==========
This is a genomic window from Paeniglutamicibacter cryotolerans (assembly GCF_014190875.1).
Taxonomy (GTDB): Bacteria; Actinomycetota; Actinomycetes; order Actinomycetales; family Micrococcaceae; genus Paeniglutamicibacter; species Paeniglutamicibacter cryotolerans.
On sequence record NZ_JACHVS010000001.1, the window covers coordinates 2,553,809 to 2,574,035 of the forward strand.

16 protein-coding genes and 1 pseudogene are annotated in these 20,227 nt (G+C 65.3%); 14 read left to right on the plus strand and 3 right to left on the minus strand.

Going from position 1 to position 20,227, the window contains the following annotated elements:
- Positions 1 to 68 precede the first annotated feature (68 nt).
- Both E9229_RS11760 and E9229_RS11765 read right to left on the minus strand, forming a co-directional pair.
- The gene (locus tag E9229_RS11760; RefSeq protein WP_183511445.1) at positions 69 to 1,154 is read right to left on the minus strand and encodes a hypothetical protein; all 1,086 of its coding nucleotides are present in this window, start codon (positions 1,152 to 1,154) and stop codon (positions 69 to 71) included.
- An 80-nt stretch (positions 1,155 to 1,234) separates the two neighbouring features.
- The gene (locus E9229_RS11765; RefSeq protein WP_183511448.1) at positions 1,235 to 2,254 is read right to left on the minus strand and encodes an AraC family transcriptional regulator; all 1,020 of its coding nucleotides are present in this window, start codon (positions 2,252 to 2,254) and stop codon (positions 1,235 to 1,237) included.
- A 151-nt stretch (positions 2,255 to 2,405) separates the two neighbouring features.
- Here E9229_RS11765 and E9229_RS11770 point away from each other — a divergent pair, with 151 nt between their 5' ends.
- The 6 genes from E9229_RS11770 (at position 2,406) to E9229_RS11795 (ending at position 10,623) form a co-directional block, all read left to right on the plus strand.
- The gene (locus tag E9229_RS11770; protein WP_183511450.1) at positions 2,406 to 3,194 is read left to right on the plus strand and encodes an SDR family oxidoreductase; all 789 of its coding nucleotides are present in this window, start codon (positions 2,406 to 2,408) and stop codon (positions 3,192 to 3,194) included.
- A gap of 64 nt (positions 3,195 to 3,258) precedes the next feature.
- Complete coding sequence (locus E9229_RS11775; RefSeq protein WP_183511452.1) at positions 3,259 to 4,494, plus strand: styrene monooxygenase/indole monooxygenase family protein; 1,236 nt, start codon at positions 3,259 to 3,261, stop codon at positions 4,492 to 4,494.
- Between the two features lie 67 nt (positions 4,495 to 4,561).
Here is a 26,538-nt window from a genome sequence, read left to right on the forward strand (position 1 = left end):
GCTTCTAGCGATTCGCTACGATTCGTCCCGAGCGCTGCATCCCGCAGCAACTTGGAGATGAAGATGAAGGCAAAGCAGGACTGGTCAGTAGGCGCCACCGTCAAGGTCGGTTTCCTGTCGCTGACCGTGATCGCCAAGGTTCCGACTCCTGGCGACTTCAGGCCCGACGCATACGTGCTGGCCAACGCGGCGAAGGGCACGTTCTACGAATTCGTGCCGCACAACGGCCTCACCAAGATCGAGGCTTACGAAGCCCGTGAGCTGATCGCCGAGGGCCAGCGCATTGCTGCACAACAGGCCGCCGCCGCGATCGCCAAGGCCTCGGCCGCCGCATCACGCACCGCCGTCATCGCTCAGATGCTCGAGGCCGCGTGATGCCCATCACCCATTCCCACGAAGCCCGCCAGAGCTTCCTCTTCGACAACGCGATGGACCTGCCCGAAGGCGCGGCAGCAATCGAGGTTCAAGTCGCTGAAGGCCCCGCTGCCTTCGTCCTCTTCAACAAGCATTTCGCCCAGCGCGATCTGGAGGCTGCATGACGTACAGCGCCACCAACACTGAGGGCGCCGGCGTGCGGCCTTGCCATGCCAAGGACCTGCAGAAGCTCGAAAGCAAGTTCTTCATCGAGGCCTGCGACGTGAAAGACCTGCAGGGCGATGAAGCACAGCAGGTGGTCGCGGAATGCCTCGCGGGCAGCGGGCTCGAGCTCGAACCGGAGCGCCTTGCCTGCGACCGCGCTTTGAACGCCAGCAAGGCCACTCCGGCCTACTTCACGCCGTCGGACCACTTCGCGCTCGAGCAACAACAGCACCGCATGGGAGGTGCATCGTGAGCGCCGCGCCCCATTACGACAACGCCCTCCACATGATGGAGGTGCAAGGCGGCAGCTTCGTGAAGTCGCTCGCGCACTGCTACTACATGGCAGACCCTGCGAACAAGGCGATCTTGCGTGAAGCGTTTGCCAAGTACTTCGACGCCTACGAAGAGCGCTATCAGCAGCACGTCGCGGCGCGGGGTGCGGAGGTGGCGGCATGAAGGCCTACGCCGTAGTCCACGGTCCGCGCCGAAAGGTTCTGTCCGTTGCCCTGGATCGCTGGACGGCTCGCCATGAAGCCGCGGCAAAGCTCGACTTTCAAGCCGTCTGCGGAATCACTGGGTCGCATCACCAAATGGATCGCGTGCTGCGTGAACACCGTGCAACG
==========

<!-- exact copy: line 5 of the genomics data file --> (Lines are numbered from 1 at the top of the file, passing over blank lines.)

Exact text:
Going from position 1 to position 20,227, the window contains the following annotated elements: